Summer is officially here, which means showing more skin and having more sun shining on it. As a teen I welcomed nothing more than exposing my body to the sun’s rays for as long as I possibly could every day of summer. Becoming the tannest of all your friends was the main goal of the season, and we all took that challenge very seriously. Baby oil was the only acceptable form of sun tan lotion; we wouldn’t dare use sunscreen.
At the time, we all looked great- young, tan and wrinkle-free. However, fast forward 15 years later, and I can’t really say the same thing. That’s not to say we are all looking like catcher’s mitts, but to continue that type of sun exposure would not be a good look at my age. With that said, protecting your skin should be a priority, and limiting the amount of rays you take in this summer should be your first step.
The best and easiest way to lower your risk of skin damage is by simply applying sunscreen everyday, rain or shine. It is recommended to use a 30 SPF or higher to get optimal protection. You can either opt for a physical or a chemical sunblock. They both perform similar functions, but act very differently. Physical sunscreens come in the form of minerals such as zinc oxide and titanium dioxide. They reflect the sun’s UVA and UVB rays off of the skin, acting the same way a mirror would. Physical sunblock is most likely better for sensitive skin, since it rarely sparks allergic reactions. Just keep in mind that they don’t stick to the skin as well as chemical sunscreen, so it is necessary to reapply every time you get out of the water or sweat profusely.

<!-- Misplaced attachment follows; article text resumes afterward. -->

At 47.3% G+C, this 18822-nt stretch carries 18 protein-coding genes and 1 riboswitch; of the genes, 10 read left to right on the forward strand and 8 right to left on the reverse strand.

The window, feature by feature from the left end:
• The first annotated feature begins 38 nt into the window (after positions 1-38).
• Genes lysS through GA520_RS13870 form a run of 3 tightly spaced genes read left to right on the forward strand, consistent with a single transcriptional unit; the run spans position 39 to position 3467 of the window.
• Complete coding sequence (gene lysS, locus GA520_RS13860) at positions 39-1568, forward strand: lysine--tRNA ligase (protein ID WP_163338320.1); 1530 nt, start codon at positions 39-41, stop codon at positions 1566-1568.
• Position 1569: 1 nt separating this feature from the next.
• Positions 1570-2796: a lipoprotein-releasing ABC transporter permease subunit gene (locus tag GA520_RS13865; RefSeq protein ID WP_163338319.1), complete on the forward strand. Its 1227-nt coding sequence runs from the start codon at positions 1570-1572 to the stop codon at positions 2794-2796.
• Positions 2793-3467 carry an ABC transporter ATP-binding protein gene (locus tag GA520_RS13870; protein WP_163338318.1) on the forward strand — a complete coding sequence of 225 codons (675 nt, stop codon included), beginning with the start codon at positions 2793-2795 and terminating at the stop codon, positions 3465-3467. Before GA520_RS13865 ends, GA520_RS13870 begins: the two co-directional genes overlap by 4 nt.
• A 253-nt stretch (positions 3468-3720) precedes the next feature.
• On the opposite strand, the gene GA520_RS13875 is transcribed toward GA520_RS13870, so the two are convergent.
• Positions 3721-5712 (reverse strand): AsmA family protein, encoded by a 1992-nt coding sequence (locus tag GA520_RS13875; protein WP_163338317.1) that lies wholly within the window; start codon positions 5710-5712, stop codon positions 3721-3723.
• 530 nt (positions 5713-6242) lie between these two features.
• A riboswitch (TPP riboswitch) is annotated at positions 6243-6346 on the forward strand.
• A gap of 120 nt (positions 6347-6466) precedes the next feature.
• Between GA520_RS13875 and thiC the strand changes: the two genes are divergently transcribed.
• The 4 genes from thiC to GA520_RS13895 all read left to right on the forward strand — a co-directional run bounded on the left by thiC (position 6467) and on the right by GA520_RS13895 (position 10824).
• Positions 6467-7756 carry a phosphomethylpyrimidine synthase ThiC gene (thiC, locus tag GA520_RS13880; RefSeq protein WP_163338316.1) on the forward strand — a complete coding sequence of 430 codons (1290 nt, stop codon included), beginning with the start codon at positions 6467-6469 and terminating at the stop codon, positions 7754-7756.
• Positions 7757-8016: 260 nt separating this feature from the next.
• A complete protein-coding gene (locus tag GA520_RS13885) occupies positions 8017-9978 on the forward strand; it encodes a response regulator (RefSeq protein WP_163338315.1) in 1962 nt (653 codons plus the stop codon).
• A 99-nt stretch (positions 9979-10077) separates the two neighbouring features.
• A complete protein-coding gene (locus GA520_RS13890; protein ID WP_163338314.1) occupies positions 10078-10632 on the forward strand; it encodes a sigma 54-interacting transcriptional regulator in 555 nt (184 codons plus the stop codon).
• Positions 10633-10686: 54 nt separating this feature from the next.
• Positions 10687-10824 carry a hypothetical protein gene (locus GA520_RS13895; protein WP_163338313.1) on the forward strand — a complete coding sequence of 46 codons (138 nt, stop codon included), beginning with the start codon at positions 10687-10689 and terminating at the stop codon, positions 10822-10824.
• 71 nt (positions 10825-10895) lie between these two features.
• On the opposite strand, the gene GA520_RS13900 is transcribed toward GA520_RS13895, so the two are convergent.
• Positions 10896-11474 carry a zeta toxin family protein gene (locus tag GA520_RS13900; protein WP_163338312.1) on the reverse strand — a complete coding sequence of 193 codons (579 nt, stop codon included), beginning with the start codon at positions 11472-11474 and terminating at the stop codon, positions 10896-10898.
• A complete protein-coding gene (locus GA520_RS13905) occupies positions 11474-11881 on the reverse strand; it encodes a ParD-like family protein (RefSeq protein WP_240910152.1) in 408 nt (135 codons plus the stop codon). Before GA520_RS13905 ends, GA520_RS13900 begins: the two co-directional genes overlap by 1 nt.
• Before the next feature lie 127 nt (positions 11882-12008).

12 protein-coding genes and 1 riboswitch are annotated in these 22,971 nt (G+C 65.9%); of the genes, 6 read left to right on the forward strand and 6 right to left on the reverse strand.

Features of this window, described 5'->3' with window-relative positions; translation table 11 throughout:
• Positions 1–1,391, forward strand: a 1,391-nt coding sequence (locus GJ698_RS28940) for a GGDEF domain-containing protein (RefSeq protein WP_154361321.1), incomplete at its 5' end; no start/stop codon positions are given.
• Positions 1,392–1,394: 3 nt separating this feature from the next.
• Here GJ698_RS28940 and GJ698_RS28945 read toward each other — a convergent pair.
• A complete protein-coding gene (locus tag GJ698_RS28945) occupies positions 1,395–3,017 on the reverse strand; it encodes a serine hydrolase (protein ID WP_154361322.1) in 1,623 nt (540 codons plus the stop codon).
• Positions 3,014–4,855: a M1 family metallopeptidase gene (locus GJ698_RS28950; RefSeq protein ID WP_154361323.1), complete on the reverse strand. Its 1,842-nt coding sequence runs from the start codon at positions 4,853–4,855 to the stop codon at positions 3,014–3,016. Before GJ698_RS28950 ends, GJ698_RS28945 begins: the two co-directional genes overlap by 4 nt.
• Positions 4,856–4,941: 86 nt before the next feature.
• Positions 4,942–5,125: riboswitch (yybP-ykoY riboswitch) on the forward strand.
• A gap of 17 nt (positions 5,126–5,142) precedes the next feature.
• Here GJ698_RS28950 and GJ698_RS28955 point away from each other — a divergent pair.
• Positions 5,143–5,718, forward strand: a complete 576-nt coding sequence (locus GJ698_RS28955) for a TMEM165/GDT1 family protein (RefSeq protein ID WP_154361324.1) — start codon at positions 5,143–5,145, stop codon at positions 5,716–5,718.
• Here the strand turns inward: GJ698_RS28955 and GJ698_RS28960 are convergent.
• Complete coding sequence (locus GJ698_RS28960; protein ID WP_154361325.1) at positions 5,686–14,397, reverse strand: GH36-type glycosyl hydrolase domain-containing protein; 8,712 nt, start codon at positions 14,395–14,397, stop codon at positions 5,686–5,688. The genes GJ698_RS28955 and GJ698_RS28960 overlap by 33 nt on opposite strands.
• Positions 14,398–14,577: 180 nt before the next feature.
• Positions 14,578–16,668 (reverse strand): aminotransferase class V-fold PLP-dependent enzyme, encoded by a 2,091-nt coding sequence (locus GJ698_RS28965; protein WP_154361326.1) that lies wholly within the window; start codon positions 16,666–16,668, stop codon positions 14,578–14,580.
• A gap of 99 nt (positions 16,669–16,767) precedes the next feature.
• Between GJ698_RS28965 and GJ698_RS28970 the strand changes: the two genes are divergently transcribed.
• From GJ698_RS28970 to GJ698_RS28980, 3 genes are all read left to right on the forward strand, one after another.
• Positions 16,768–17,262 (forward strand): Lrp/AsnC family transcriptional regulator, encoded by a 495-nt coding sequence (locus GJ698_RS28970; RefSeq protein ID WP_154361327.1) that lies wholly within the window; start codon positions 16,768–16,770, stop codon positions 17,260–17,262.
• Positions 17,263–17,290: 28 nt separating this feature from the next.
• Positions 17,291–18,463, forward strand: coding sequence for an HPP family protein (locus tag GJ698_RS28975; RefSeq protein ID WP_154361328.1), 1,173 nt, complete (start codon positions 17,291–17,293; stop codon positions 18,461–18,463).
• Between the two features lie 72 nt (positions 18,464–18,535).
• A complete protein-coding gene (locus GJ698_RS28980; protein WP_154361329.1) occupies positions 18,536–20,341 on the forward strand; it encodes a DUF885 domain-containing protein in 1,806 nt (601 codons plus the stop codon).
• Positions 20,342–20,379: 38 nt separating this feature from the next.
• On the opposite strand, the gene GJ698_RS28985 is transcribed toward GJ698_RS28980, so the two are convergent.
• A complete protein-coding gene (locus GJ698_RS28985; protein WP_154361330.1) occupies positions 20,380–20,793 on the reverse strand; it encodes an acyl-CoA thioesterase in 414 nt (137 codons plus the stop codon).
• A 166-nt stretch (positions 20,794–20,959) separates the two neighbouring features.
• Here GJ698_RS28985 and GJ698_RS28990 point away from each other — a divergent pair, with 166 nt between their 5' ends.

Chemical sunscreens work differently than physical sunblock by absorbing and neutralizing the solar energy rather than reflecting it away from the skin. Chemical blockers usually can only defend against one type of sun ray, however if it is labeled as a broad spectrum cream then that means it protects against both UVA and UVB. This type of sunscreen is usually water resistant, so it is a better choice for athletes or people who are going to be in the water for an extended period of time.
No matter what type of sunscreen you choose, it is important to make sure you are using it correctly. Most people are not putting enough off on their face and bodies, letting harmful ways get to the skin. Most dermatologists says you need at least once ounce of lotion to fully cover yourself head to toe, reapply that same amount every two hours, if not sooner. It is also necessary to put on the sunscreen even when it doesn’t look sunny out, at least to your face. Even if it doesn’t seem like there is a risk of sun exposure, you would be surprised at the amount of sun can get to your skin even on an overcast day.
This article is made available for general, entertainment and educational purposes only. The opinions expressed herein do not necessarily reflect those of The Joint Corp (or its franchisees and affiliates). You should always seek the advice of a licensed healthcare professional.